Channel NewsAsia
Updated: 09/04/2014 22:33 | By Channel NewsAsia

Ask PM Lee forum: PM tackles questions on growth, worries for the future

Ask PM Lee forum: PM tackles questions on growth, worries for the future

Ask PM Lee forum: PM tackles questions on growth, worries for the future

SINGAPORE: Prime Minister Lee Hsien Loong says achieving two to three per cent growth annually over the next decade would be "not bad" for Singapore. Mr Lee gave this assessment when asked what type of growth and how much Singapore needs going forward, in an hour-long "Ask the Prime Minister" live forum simulcast on MediaCorp's Channel 5 and Channel NewsAsia on Thursday evening (Sep 4).

"We want good growth - growth which creates good jobs; growth which makes the most of the skills of our people; growth which many Singaporeans can benefit from," he said. He noted that Singapore's economic growth used to exceed 10 per cent in its early years, but this gradually slowed down to around 6 per cent a year over the last decade.

"Looking forward, if I can make two to three per cent (growth) a year, over the next 10 years, I think that's not bad. I think we have to get used to it. It means things are not going to click and change overnight, but it means that gradually, steadily, we can make things better, year by year," said Mr Lee.


The Prime Minister said his Government is working on pushing the retirement and re-employment age for Singaporeans. "We are working towards helping people to work longer, because we are all living longer and we would like people to work as long as they're healthy. And, well, because I think that's the best way not just to upkeep yourself, but to be active and fit, and connected with your friends."

He said even though the re-employment age has been pushed to 65, it would take a few years for it to be raised further. "It will take a while for us to be ready to change the law, and push it out by law, because I think we need to need to give a bit of time for companies to get used to the arrangements and to see how they work out."

In the meantime, the Government is setting the tone for companies to keep workers employed, as long as they are "fit and well and productive" beyond 65, he said. "My radiographer in SGH - he's 78 years old and he's still going strong," Mr Lee related.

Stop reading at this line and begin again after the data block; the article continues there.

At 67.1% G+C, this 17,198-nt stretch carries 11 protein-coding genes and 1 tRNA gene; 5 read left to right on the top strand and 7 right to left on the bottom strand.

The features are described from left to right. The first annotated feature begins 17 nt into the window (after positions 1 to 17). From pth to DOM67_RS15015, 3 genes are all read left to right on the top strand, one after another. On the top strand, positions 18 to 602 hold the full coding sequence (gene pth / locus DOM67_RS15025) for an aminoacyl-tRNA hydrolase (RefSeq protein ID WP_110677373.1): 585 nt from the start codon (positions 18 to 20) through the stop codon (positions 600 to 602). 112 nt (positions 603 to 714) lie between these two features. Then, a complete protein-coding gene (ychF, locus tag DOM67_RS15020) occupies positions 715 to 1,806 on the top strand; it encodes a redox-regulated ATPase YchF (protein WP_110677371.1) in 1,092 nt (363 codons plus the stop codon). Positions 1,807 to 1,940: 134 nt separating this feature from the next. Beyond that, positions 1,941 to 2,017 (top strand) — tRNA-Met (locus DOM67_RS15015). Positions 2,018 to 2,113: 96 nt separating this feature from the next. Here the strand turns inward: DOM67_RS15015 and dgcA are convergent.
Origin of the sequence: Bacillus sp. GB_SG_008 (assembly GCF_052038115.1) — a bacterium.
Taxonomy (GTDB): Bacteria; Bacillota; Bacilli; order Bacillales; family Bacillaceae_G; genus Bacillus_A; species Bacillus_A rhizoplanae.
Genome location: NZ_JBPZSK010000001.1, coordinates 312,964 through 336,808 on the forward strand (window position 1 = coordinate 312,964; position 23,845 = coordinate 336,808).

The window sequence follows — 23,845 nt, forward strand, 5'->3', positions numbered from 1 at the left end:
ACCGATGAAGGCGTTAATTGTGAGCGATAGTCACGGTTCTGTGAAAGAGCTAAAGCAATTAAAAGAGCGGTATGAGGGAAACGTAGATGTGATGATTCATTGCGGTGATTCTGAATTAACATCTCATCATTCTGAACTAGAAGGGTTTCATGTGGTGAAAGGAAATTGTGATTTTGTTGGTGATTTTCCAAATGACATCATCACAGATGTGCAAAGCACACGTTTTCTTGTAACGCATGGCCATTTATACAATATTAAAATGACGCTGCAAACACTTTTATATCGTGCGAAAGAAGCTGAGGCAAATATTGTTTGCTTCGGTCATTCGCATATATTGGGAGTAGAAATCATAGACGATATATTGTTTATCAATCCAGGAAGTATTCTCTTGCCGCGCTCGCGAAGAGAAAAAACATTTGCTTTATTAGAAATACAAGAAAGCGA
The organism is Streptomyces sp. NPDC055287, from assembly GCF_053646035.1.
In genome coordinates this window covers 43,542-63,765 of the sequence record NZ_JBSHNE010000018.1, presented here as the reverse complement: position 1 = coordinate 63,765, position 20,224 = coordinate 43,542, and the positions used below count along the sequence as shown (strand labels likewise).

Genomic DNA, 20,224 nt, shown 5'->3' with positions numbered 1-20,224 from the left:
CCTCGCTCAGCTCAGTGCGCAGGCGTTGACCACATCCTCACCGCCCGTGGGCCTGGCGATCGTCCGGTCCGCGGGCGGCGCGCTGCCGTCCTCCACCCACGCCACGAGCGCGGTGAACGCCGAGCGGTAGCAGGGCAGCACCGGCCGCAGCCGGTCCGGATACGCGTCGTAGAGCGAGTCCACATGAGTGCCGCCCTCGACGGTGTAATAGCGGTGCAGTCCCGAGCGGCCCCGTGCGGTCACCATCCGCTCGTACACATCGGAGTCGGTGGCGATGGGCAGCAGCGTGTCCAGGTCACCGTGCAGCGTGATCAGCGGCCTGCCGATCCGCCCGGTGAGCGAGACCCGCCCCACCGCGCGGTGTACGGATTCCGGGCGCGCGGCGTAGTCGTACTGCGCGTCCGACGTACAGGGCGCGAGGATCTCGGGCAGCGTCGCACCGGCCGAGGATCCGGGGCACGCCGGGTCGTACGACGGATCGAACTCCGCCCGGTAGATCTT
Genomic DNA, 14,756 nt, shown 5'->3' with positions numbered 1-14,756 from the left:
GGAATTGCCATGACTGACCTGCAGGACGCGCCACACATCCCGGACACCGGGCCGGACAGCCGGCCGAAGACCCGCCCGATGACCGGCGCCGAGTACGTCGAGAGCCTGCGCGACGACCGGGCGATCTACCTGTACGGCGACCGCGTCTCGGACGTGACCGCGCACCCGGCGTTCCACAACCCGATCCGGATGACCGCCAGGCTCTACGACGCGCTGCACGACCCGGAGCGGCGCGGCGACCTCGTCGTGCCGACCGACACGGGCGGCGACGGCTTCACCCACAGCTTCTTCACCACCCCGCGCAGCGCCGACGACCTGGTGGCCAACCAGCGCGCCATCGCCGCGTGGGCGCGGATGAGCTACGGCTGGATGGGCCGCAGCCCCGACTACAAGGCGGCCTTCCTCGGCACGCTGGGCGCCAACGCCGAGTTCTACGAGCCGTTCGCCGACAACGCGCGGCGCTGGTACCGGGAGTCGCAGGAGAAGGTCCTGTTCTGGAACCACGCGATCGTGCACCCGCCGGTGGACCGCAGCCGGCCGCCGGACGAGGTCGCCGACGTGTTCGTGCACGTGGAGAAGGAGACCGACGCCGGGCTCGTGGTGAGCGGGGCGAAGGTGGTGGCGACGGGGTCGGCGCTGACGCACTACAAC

On the topic of education and opportunities, Prime Minister Lee said parents are now more open-minded when it comes to having their children take different academic routes, and that many good students are competing for places in institutions like the School of the Arts and the Singapore Sports School.

But he said balance is needed as well. "Parents also have a point when they say: 'Do think about what you will do after you graduate', because you have to think long-term. It is sensible to worry where your next meal is going to come from. So, I think we have to have a balance. If we all go and smell roses, who is going to feed us?"


Asked how the Government intends to deal with emerging social tensions, Mr Lee said it would have several roles. "First, we must hold the ring, so that you play within the rules of the game. Secondly, you must make sure that there is moderation and restraint, because if you go beyond a certain limit, I think in a multiracial, multi-religious society, you are going to have serious tensions and strains and problems.

"Thirdly, you must set the culture in order to moderate strains not just along the traditional fault lines - race and religion but also new fault lines that can come. They can be on values, culture wars." He raised the example of the Pink Dot movement, and said there is "very strong difference in views" between gay activists and those who position themselves as "pro-family" in Singapore.


As Singapore celebrates 50 years of independence next year, Mr Lee was asked about his worries for the next 50 years for Singapore. He replied with one of his oft-used analogies: "We are a small country. We used to say we are a sampan, now maybe we are a boat with a motor, self-propelled. The seas are unpredictable. We didn't expect to come this far.

"In the next 50 years, we hope to go as far. Things can go wrong, and we must be be prepared for that. You must have that steel in you," he said.

Mr Lee added that there must be a new narrative for Singapore, where Singaporeans must have a sense of pride in what they have achieved, but also have the humility to know that the country is ultimately, small."This is a place where Singaporeans can fulfil their human spirit, a place which is open, where we are open to new ideas and yet we have a sense of where we came from, and we haven't forgotten how we came here."


During a call-in segment of the forum, Mr Lee was asked for parenting tips from a father-to-be. "As the child grows up, you have to be his friend, his guide, his role model. Spend time with them, engage them," Mr Lee advised him. "It's a very trying time for your wife when the baby is born, so support her."

He also let on that he was very hands-on as a father. "I did change diapers, and in those days we used safety pins, so you have to be very careful!"


In a lighter moment of the forum, Prime Minister Lee was asked by a primary school student what superhero he would like to be if he had a choice.

"When I was growing up, we had newspaper cartoons and comics. We didn't have that many TV shows even. My heroes would be Superman and Tarzan. I used to watch Batman too, but I didn't like him so much. I thought Superman was more fun."

As for what he wanted to be when growing up - he revealed that he wanted to be an airplane pilot. - CNA/ly

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